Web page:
Sometimes it's fun to go slumming.
I've been reading Steven Gould's Blind Waves, which reminds me why I don't read much popular fiction anymore. The story is enjoyable, the characters entertaining and the whole thing surreally impossible. This is generally the case with "hard" SF novels--despite the supposed plausibility of the situation, the plots and characters are completely unrealistic. For one, the universe is just a hell of a lot less co-operative than generally depicted in such books.
Consider a typical literary novel--something by Anthony Trollope, for example. A whole book can revolve around the problem of a single, minor appointment in a rural parish. Time and chance apparently conspire to gang the best laid plans as agley as can be imagined. And it's still a hell of lot simpler than real life.
Books like Gould's--and I enjoyed it a lot--are a kind of pornography. Porn has been defined as art that creates a sense of easy, ubiquitous sex, where every desire is instantly fulfilled without noticeable effort. Popular literature is the same, except that the desires focused on are broader--not only do boy and girl wind up happily having sex, they also foil the villains, win the contract, etc. But like all pornography, it gets boring after a little bit, and the harder the porn, the littler the bit.
Blind Waves is middling-soft-porn. The characters have to work a bit to get what they want, and they spend more time--metaphorically and literally--out of bed than in it. But they still knock down problems five at a time, everything they plan works pretty much the way they plan it, and the overall sense is that life is a series of challenges to overcome, each supplying the ego with suitable gratification. There are days when this vision of the world provides a refreshing break from reality, just as pornography does.
It can also provide a contrast object that emphasizes the difference between how we would like our lives to be and how they are--it can lead us to ask, "Hey, how come my plans never work out like that?" But like any pornography, it can also create unrealistic expectations, especially amongst the young and inexperienced. Unrealistic expectations are not always bad--you can accomplish a lot while pursuing an impossible goal--but they need to be treated with caution.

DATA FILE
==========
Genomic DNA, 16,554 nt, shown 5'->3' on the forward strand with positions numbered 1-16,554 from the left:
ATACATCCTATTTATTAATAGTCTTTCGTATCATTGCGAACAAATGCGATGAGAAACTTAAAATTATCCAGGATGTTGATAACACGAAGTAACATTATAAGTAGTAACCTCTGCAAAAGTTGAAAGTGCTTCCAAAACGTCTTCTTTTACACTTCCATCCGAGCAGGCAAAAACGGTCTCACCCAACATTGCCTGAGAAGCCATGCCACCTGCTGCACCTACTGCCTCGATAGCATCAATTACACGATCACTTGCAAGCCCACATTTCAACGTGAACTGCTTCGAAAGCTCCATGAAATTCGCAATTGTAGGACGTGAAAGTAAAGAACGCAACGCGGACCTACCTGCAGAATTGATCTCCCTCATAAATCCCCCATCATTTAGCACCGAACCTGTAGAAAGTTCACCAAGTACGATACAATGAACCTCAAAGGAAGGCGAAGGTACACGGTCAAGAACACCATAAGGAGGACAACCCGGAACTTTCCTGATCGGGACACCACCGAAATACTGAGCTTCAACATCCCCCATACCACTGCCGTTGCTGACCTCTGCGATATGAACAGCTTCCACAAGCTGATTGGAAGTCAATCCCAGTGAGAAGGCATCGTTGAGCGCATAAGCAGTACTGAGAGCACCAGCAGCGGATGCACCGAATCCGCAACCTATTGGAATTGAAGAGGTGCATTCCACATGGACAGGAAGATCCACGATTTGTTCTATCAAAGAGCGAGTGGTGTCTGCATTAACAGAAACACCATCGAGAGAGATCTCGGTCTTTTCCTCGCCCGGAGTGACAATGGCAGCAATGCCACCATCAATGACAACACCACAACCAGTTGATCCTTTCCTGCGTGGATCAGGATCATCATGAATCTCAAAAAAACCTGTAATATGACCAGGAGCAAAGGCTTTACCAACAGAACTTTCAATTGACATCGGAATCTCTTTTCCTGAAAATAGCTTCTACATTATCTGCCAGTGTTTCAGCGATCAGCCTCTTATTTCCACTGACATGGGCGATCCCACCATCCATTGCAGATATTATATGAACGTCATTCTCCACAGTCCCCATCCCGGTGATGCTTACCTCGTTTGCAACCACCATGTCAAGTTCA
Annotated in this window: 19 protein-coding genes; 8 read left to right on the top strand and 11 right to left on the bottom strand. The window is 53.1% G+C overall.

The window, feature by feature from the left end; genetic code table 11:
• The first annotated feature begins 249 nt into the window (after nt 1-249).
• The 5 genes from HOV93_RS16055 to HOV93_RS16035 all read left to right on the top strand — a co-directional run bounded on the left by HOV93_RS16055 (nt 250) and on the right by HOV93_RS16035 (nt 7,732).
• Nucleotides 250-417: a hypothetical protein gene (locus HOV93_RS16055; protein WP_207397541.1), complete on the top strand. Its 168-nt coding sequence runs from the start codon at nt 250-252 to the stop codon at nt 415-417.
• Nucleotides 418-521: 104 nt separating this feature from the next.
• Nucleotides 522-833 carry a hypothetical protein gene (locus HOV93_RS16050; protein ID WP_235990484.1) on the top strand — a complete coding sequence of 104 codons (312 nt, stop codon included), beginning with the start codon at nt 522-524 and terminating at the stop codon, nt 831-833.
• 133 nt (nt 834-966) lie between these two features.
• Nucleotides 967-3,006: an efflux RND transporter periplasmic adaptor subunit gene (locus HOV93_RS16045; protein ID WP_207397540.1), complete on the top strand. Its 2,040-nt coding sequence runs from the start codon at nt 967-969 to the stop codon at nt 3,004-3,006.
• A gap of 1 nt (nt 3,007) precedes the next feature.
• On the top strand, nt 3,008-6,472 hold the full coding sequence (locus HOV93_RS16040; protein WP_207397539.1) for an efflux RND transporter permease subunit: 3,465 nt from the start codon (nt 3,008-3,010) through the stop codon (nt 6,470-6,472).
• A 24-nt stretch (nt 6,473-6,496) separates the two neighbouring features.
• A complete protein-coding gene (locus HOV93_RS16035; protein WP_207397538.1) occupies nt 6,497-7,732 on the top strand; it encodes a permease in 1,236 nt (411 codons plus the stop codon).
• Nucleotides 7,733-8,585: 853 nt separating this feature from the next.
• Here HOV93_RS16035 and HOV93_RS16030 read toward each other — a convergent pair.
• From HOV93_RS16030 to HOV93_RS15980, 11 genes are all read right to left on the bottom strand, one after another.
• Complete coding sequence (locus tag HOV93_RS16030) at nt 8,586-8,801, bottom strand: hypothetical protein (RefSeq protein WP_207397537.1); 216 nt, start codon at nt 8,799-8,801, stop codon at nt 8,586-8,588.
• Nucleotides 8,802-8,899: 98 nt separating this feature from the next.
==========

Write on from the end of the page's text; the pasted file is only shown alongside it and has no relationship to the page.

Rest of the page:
In the real world, I think most people are motivated primarily by the desire to maintain particular views about themselves and others, and this is something that popular novels just don't touch on. Characters are motivated by simple, external things, like the desire for money or fame or sex. In literature, both comic and tragic, characters are typically at least in part motivated realistically--by the way they want to see themselves, to be seen by others, and to see others. Othello wants to see himself as honorable and Desdemona pure. Leer wants to see himself as the loving father of loving daughters. Malvolio wants to see himself as sexually attractive.
The interest that gets created, in art and life, is in how characters respond to their own desires to see and be seen in a particular way. They can modify their behavior to the extent possible until they actually are the way they wish to be seen, or they can foster illusions in themselves and others through a wide range of stratagems. And in seeing others as they would have them be they can encourage the person to change, or they can lie to themselves about what they see.
The basic forms of story (and I've now slipped seamlessly from "Reading" to "Writing", but not even Caro can devise a program flexible enough to deal with my diffuseness) are, in this taxonomy:
The stories I've called pornography fall into the last category--a tale told by an economist, full of perfect information, signifying nothing. By "aware" I mean "seeing one's self and others as it they are" and by "unaware" I mean "not seeing one's self and others as they are".
Most literary novels fall into the middle two categories, with the first of them predominating--in literature, as in life, hardly anyone is fully self-aware. A common theme, of course, is the growth in self-awareness of one or more of the characters. Comedy is often focused on an unaware character dealing with the awareness of others, where the central character's inappropriate, funny behavior is driven by a persistent set of illusions about self and others.
There are many sub-types implied by this taxonomy, depending on the nature of the lack of awareness and the specific illusion that stands in for reality.
The first category--a self-aware character dealing with the unawareness of others--is a fairly minor species. I can't think of any literary examples, although in many cases villains in tragedy probably fall into this category: think of Casio, for example. But while pivotal, self-aware characters are rarely central, mostly because they're boring.